The lawsuits were filed by the State of Washington Attorney General and a private class of detainee plaintiffs. The plaintiffs claimed that Washington State minimum wage laws should be enforced with respect to detainees who volunteer to participate in a Voluntary Work Program administered by GEO at the Center as required by the U.S. Department of Homeland Security under the terms of GEO’s contract. The Center houses persons in the custody of federal immigration authorities while their immigration status is being determined by the federal government.
In a similar lawsuit involving a Voluntary Work Program administered by CoreCivic at an ICE Processing Center in New Mexico, Ndambi et al. v. CoreCivic, the U.S. Court of Appeals for the Fourth Circuit ruled in favor of CoreCivic in March 2021. In a unanimous decision in that case, the U.S. Court of Appeals for the Fourth Circuit affirmed a U.S. District Court ruling which dismissed the case and found that detainees who volunteer to participate in the Voluntary Work Program in immigration processing centers are not employees and are not owed wages under the Fair Labor Standards Act and New Mexico’s minimum wage law.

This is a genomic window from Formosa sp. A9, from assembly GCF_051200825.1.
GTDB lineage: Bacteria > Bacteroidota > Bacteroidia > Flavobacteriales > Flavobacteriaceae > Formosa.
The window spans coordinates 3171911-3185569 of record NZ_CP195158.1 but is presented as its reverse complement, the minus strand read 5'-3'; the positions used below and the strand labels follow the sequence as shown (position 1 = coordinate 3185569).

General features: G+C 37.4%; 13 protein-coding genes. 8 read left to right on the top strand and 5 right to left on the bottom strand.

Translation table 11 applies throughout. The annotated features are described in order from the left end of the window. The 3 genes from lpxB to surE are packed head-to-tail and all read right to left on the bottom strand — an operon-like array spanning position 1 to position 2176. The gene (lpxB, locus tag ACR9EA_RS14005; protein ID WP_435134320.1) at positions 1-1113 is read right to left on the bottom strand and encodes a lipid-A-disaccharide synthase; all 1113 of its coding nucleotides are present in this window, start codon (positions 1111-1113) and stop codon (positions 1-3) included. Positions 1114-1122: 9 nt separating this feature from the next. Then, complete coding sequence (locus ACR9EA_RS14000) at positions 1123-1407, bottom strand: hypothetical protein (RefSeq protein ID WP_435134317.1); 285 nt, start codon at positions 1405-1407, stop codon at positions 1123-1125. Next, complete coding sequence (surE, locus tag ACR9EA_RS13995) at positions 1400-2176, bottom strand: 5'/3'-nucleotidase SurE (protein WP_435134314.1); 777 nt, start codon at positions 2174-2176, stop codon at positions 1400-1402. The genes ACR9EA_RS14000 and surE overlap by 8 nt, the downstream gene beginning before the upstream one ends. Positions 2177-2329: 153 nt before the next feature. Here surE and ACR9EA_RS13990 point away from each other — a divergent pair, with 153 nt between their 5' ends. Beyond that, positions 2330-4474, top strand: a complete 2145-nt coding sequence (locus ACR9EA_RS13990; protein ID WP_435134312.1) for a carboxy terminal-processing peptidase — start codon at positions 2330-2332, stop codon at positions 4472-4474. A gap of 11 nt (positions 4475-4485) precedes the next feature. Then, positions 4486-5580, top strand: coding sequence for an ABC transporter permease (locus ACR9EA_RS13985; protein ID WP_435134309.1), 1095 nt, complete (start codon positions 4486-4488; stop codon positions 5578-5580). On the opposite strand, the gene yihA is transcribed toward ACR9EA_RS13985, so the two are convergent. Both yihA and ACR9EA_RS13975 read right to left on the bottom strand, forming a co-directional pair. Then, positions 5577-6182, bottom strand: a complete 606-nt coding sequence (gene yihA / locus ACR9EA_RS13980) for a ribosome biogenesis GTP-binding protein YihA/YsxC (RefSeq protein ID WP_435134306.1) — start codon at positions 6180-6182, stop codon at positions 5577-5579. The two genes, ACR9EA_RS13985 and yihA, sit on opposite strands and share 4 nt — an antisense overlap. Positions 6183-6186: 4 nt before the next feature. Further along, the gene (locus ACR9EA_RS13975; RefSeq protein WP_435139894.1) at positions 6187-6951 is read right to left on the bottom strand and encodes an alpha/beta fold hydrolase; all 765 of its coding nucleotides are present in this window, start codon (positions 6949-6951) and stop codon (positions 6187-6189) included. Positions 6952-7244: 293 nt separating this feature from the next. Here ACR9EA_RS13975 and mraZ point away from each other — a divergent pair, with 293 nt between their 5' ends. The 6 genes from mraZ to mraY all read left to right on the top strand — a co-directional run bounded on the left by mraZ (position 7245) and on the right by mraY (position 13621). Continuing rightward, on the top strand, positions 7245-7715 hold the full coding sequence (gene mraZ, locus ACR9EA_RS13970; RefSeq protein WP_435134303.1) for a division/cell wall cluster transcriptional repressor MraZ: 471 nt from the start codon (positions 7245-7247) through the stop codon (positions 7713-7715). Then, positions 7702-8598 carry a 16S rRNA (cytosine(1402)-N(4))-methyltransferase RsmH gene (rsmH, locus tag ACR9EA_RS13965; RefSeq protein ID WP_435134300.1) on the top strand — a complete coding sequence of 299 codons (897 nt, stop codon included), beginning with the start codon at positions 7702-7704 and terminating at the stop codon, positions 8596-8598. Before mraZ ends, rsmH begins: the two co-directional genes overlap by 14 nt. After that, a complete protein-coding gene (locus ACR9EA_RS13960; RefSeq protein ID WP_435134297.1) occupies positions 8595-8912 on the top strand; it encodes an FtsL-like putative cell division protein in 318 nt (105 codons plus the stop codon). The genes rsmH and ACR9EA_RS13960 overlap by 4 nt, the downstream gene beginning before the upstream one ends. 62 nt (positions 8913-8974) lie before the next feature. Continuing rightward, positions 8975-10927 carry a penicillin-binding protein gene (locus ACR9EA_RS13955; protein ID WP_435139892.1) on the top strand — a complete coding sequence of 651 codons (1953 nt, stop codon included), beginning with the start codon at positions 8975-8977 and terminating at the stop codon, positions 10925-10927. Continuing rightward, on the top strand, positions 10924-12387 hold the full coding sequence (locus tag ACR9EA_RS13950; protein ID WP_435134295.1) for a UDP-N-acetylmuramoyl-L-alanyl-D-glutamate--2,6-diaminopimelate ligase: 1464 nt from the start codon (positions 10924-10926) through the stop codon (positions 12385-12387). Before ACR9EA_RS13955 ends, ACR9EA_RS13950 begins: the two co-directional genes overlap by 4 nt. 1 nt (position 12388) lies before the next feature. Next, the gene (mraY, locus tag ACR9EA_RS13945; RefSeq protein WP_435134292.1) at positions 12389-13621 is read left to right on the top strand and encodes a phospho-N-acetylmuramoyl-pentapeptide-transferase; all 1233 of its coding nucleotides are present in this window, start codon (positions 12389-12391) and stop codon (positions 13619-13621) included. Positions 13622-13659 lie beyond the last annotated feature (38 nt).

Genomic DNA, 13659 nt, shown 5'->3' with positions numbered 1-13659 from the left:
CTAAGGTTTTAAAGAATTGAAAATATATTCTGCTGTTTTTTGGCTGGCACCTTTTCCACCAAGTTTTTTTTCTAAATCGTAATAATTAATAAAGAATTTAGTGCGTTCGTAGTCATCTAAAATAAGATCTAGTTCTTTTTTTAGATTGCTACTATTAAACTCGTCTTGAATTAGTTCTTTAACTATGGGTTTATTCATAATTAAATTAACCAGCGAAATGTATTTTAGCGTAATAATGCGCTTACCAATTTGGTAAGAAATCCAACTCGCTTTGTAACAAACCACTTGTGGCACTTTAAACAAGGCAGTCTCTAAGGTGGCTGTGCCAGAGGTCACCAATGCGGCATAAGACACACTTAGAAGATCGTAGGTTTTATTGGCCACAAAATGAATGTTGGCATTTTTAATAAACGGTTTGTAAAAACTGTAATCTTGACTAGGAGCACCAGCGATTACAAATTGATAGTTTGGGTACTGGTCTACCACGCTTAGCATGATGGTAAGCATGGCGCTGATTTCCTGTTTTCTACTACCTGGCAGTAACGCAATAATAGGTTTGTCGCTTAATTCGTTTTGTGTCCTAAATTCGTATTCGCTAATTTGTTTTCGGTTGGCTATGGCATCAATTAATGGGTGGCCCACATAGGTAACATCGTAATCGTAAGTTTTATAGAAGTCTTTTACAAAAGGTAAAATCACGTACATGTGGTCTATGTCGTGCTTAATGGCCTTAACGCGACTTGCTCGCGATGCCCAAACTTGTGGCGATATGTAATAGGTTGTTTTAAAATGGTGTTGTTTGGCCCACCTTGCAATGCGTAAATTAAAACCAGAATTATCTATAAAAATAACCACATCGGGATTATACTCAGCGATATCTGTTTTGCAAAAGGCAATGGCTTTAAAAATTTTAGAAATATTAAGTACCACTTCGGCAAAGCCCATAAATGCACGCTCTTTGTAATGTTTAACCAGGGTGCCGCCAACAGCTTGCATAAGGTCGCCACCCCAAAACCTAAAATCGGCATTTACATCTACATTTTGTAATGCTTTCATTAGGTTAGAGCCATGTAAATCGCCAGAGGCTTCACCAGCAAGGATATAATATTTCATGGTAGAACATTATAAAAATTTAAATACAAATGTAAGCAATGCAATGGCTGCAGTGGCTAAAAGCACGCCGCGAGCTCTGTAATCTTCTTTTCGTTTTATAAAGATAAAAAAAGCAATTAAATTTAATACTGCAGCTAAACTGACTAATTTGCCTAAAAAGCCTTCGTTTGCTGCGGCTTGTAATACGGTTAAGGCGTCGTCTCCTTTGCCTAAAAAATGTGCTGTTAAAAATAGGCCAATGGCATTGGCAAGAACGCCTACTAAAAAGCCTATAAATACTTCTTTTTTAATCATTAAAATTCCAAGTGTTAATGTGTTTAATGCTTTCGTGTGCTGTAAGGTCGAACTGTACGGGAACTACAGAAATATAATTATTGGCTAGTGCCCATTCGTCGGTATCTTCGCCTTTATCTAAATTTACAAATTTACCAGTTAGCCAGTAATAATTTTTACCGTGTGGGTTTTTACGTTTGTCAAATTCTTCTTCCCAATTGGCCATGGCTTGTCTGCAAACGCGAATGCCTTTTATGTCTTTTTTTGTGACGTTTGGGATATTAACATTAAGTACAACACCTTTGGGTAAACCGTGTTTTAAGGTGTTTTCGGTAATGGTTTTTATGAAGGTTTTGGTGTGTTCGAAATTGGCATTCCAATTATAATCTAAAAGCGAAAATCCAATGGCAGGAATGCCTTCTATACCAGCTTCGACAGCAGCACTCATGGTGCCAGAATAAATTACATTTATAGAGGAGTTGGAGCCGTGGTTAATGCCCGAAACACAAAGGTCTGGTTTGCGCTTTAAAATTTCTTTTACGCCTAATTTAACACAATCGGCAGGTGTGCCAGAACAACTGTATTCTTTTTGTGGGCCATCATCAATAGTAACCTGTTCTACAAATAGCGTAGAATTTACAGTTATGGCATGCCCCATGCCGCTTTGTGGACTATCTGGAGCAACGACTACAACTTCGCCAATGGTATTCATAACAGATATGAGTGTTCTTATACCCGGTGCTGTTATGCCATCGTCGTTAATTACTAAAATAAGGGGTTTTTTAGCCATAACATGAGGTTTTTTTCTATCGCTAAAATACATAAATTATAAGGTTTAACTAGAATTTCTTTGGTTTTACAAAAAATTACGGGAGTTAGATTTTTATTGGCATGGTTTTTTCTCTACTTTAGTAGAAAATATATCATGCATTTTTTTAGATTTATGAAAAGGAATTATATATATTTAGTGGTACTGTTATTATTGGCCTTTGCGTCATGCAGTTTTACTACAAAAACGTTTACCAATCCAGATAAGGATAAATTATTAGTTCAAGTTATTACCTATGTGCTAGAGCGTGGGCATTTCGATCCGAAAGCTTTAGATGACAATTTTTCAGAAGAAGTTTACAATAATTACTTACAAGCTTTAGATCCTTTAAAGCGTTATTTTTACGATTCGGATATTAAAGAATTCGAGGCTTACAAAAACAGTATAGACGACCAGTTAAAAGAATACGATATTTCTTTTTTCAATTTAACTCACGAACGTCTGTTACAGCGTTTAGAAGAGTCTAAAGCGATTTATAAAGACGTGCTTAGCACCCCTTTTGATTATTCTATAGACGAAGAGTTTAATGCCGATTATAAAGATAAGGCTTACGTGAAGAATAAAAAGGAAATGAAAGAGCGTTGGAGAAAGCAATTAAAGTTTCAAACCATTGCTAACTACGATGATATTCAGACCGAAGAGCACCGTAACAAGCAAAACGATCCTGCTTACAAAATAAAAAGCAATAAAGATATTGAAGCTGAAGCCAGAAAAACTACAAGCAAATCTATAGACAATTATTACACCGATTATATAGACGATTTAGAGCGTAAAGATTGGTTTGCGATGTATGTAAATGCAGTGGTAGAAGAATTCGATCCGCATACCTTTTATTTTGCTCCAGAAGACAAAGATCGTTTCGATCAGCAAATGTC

At this time, GEO has not recorded an accrual relating to the lawsuits because a loss, following the appeals process, is not considered probable.